Seven Questions To Plan Your Prosperity

1. What is the ultimate long-term purpose for your money?

The ultimate long-term purpose of my money is that it will provide for me and my family while I am working and during my retirement and/or leave something behind for my loved ones or my beloved causes.

2. How should you think about investing your money?

1. Think about investing for the entirety of your life. When you make an investing plan, think about what are your goals and how you can increase the odds of achieving your goals.

2. Choose a proper benchmark that will increase the odds that you will meet your long-term goals.

3. When you think about financial planning, think about saving and budgeting, investing and insurance and estate planning.

4. Do not wait for tomorrow to invest. Start investing now. This is the only way that you can allow time to use the power of compounding to create wealth.

5. The investing process and investing goals are personal. The benchmark you choose is also personal. How much money you view as prosperity is personal. However you should be realistic about these.

3. Why is thinking about investing in this way hard?

The reason it is hard is because of two emotions: fear and greed. When the stock market tanks and you lose money, you fear you will lose money and you stop investing in the stock market. When the stock market does very well, you become greedy and you want more money and you invest a lot of money. You do not think long-term and you think you can easily beat the market by doing this. But you cannot.

4. What should be your investment goals?

There is one thing that is constant. This is inflation. It varies from country to country but over the long run it is around 3% for the US. So if your investments grow by less than 3%, then you are really losing money, after you factor in inflation.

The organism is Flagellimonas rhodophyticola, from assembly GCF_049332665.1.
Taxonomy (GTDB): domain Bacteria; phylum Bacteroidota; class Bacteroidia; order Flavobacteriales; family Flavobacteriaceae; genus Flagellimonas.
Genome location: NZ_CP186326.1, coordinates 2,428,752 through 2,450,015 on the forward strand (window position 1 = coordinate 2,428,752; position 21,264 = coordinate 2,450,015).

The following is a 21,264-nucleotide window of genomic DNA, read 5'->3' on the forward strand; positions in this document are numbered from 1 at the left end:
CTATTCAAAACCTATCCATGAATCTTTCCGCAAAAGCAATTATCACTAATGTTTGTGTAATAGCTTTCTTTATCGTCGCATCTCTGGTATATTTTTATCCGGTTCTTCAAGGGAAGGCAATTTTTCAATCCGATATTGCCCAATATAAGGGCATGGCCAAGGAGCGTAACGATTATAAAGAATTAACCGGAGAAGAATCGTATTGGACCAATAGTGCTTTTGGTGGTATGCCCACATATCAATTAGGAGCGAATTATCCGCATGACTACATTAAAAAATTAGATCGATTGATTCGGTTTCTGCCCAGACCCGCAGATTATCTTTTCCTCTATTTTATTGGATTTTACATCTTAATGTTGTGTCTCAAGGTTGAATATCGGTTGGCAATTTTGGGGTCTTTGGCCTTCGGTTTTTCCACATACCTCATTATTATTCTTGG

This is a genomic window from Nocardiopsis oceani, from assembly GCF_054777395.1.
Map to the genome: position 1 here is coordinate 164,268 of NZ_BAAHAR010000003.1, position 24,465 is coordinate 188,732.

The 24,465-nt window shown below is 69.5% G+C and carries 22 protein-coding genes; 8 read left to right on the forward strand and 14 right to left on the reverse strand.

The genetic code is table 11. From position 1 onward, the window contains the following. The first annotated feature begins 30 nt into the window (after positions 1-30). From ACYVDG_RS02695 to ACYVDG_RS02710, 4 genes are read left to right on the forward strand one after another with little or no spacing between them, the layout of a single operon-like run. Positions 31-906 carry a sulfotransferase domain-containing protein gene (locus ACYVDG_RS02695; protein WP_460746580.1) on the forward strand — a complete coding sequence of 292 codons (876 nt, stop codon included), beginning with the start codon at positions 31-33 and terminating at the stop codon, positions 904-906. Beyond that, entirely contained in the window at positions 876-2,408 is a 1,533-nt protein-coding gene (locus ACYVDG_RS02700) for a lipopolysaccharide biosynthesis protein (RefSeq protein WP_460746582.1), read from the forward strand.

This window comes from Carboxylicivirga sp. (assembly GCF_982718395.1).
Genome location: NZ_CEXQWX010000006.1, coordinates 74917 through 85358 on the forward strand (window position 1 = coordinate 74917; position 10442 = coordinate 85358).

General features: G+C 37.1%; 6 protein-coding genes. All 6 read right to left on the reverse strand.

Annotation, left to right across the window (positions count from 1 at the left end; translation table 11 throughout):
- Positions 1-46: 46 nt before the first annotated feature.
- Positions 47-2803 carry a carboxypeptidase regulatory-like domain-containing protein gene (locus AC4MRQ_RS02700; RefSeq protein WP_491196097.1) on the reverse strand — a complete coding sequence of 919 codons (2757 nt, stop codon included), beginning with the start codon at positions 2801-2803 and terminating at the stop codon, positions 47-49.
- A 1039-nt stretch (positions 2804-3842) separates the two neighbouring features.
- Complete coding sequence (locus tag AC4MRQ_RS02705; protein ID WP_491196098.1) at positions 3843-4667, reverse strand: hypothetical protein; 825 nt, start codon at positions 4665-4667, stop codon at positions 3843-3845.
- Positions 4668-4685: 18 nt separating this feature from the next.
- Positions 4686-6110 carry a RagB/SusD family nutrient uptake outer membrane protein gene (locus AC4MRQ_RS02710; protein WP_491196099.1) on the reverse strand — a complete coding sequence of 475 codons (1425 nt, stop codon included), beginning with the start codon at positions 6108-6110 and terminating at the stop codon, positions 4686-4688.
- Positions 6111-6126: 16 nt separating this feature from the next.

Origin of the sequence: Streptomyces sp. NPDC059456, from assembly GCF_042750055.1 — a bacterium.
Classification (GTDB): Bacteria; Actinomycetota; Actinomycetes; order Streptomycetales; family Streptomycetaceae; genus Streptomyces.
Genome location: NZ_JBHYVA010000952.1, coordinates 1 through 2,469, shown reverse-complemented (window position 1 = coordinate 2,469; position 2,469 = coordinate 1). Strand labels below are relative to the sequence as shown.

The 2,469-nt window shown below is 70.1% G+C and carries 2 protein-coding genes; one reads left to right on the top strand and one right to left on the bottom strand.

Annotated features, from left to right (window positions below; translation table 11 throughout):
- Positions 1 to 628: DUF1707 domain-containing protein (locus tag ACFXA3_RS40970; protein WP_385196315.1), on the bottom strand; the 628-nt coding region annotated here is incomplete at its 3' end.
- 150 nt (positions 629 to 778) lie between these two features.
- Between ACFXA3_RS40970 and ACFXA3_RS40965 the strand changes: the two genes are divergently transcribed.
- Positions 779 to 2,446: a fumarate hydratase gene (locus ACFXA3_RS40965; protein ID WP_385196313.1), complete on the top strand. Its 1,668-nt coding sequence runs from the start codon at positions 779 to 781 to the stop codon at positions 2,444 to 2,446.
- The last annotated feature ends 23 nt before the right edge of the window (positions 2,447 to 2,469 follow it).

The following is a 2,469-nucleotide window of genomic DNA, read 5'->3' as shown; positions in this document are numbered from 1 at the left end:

So one of the investing goals for us is that your investments should grow by more than the rate of inflation. Depending on how much money you have already, it may be be a lot more( like say 10%) or a lot less(like say 6%). How much you need determines what your investments should be. If you need 10% then you need to start early and in 20-30 years you will have that growth if you invest everything in equities. Yes, there will be a lot of volatility but that is probably the least risky method if you have the long horizon. If you need less growth, then investing in a combination of bonds and stocks will be enough.

Then you need cash flow from the investments to meet your expenses. The cash flow can be from the dividends and coupons your equities or bonds generate or from capital growth. But it cannot be a lot( usually less than 4%), if your money has to survive long enough.

You cannot have capital preservation without growth. Because inflation will eat away the value of your capital.

5. What should be the benchmark for your investment goals?

You have thought about your investing goals and decide that you need 10% growth long-term. Then you need to have a benchmark which has delivered 10% over the long-term. By long-term we mean 20-30 years. This benchmark is usually a well constructed index, a marked capitalisation weighted index, usually. It can be a global index( like MSCI ACWI) or regional( MSCI EAFE) or country(like S&P CNX 500). This benchmark is your long-term asset allocation. It can also be a combination of equities and bonds(70% equities, 30% bonds). This can change over time depending on personal circumstances. Age is a factor, but is not the only factor.

6. How does your time horizon help you to choose your benchmark?

For truly long-term investors who want to maximise their wealth and are not dependent on their investments for their daily expenses, it has to be 100% equities. Why? Read this.

7. What are the five key signs of potential financial fraud?

  • A manager who also has custody of your assets.
  • Returns too good to be true.
  • An investing strategy that is murky, flashy or “too complicated” for the adviser to describe so you easily understand.
  • The adviser promotes benefits like exclusivity, which don’t impact performance.
  • You didn’t do your own due diligence, but a trusted intermediary did.

inspired by the book “Plan Your Prosperity by Kenneth Fisher”

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